Customizing an open-source tool
After the 2012 National Forest System Planning Rule directed the USDA Forest Service to begin considering climate change in their land management plans, Forest Service personnel turned to NOAA’s Climate Explorer tool to get projections of future climate conditions. This tool from the U.S. Climate Resilience Toolkit provides climate projections for every county in the contiguous United States.
Working with developers of the open-source Climate Explorer, Forest Service employees from the Forest Service Southern Region, Southern Research Station, and the USDA Southeast Climate Hub requested a version of the tool that would let them access data for specific geographical units. The derivative tool, capable of accessing projection data by ecoregion within National Forest System lands, was dubbed Climate by Forest.
Using this first version of Climate by Forest, forest planners could obtain climate change graphs and data files with just a few clicks. However, they still had to perform statistical analyses on the data to test whether projected changes would lead to a significant departure from historical conditions. This second step required days to weeks of a climate specialist’s time to find, process, and reformat a large number of data files. Forest Service personnel, led by then regional climate change coordinator Emrys Treasure, came up with a way to produce summary statistics (including significance and uncertainty tables) for each national forest unit’s ecoregions. Developers incorporated the relevant statistical methods into the tool, enabling managers for every forest unit in the lower 48 states to access projections and the relevant statistical documentation for their plans from Climate by Forest in a matter of minutes.
The image shows a screenshot of the Climate by Forest tool. The graph shows historical modeled and observed (grey) and projected future (under a higher emissions scenario (red) and a lower emissions scenario (blue)) annual average daily maximum temperature in the Chattahoochee-Oconee National Forests in the Southern Blue Ridge Mountains ecoregion.
Savings on Development
Leveraging an existing tool rather than developing a new one resulted in significant savings of time and money for the Forest Service. Developing the original specifications for Climate Explorer took hundreds of hours of deliberation among a dozen subject-matter experts and interagency climate modelers. Once the specifications were spelled out, coding the solution required 10 months of work from a senior-level engineer and two other developers. Based on this example, had the Forest Service started from scratch, it would have taken nearly a year to develop Climate by Forest and cost around $350K.
Savings on Operations
Climate by Forest’s new capabilities also reduced operational costs for the Forest Service. For each new Biennial Monitoring and Evaluation Report produced using Climate by Forest, a specialist saves around 80 hours of searching, finding, organizing, evaluating, and summarizing climate information into an understandable and defensible format. At a savings of $5K for each report, the six forest units that have used Climate by Forest for their reports to date have accumulated $30K in savings. This figure will continue increasing as additional units use the tool to support their land management planning effort. If all 112 Forest Service administrative units use the tool, the total savings would exceed a half-million dollars.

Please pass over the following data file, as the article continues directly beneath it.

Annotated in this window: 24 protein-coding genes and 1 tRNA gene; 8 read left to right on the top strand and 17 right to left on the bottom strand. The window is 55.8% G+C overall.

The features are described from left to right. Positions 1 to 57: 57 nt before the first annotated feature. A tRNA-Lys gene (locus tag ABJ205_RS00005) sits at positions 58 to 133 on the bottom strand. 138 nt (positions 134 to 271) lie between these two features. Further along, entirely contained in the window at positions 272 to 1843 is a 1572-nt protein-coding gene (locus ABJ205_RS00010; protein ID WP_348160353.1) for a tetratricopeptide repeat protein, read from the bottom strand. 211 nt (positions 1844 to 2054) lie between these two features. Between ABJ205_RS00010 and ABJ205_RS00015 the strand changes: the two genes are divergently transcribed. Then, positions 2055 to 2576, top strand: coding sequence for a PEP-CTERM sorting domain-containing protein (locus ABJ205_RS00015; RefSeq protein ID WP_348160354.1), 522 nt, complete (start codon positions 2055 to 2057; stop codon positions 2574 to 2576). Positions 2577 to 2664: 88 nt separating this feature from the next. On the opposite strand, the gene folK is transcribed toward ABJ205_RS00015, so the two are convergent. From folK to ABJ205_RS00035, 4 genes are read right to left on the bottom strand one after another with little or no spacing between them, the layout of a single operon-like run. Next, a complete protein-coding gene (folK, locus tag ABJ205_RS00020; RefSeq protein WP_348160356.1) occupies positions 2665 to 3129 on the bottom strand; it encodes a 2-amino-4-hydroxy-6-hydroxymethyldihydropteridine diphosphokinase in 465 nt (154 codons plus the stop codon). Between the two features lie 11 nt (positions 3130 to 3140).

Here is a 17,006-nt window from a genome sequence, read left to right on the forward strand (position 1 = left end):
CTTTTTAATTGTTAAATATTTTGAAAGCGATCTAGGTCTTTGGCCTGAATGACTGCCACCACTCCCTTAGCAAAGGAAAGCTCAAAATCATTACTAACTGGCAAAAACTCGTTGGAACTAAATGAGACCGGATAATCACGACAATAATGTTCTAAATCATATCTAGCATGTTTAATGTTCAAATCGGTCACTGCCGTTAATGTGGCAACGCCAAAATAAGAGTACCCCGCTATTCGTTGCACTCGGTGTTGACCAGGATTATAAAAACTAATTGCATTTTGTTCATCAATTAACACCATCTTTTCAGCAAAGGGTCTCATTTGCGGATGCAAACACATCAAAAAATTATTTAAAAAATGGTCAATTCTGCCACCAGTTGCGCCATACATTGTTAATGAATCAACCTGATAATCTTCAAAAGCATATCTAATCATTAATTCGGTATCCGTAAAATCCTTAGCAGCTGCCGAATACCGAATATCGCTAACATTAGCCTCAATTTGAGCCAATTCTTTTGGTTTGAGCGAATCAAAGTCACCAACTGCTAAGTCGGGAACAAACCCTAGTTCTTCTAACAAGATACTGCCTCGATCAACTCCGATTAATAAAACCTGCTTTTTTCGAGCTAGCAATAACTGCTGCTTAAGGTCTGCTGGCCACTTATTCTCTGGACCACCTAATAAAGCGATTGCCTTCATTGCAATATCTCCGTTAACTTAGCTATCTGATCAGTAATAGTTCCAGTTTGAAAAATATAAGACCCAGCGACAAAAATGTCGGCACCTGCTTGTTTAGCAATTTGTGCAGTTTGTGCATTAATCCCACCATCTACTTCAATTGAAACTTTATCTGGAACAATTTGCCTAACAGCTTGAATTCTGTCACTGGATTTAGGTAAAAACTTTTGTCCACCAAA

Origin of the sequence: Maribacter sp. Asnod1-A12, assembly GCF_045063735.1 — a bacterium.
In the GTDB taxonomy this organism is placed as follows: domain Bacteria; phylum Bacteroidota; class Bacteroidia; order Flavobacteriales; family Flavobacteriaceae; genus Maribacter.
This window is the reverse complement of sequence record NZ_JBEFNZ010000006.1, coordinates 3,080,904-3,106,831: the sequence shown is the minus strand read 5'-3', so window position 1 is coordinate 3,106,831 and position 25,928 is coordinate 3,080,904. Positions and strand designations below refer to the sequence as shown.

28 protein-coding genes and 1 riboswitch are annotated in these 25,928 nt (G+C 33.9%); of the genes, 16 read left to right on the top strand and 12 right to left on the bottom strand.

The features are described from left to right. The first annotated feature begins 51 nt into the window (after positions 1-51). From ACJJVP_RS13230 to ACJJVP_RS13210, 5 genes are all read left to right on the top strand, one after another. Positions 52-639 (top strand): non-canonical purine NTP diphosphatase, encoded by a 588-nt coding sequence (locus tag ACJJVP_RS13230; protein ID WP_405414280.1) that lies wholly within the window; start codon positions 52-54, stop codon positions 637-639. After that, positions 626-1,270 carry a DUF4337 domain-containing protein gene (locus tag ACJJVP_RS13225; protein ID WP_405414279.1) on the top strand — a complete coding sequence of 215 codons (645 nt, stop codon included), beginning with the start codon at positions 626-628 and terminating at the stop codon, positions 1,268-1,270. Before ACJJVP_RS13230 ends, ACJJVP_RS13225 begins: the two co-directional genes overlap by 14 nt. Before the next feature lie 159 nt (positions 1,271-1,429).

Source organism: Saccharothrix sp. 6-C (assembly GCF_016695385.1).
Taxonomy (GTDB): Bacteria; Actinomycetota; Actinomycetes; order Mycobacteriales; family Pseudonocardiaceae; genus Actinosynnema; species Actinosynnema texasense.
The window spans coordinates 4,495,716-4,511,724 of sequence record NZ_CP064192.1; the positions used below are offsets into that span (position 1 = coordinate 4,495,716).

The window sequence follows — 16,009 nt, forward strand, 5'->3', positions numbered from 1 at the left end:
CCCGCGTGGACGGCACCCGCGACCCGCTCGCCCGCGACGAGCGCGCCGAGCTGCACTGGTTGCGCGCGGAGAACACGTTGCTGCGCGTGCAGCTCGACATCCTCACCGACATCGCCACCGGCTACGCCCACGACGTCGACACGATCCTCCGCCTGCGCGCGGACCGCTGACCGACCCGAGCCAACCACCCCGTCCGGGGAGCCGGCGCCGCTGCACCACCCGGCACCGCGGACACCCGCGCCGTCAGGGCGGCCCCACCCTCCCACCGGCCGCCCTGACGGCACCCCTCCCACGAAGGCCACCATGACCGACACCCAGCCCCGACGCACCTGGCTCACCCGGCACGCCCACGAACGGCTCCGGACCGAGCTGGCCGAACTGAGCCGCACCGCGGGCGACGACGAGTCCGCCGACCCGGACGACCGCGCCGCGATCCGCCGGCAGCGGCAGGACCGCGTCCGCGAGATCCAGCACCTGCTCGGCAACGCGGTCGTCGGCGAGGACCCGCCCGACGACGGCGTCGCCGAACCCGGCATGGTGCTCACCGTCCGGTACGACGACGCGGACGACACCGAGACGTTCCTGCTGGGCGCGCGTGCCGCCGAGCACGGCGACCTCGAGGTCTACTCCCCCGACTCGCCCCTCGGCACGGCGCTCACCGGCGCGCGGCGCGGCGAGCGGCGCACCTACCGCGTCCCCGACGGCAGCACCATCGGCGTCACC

As Climate by Forest is aligned with the Climate Explorer’s code base and hosted on the same servers, the Forest Service is also saving an estimated $10K per year on hosting, maintenance, and support of the tool.
Building on Regional Climate Center Capabilities
The Applied Climate Information System (ACIS) is an additional resource that underpins both the Climate Explorer and Climate by Forest. NOAA’s Regional Climate Centers developed this system of data and web services to facilitate access to specific climate information. Anyone with the requisite coding skills can access climate data or build automated tools to share these data. Without the availability of this federally funded resource, both Climate Explorer and Climate by Forest would need to process and serve the entire set of projection data themselves. Using ACIS saved each agency around $200K.
Return on Investment
All told, the Forest Service’s $35K investment in Climate by Forest has netted them total benefits worth $600K in the first two years of the tool’s existence. And NOAA is now encouraging others to consider if customizing open-source tools could meet their climate information needs. As one example, transportation and water managers may want to customize existing tools to help them access climate information by watershed.
The Forest Service’s willingness to customize an existing federal tool is helping forest units obtain the information they need to help them adapt to new climate conditions on our national lands. This example of interagency cooperation and re-use of open-source climate tools shows how federal agencies work together to save taxpayers money as they ramp up their response to the climate crisis. Ultimately, leveraging the best climate change science available in an efficient and consistent way increases both capacity and understanding towards the Forest Service mission to sustain the health, diversity, and productivity of the Nation’s forests and grasslands to meet the needs of present and future generations.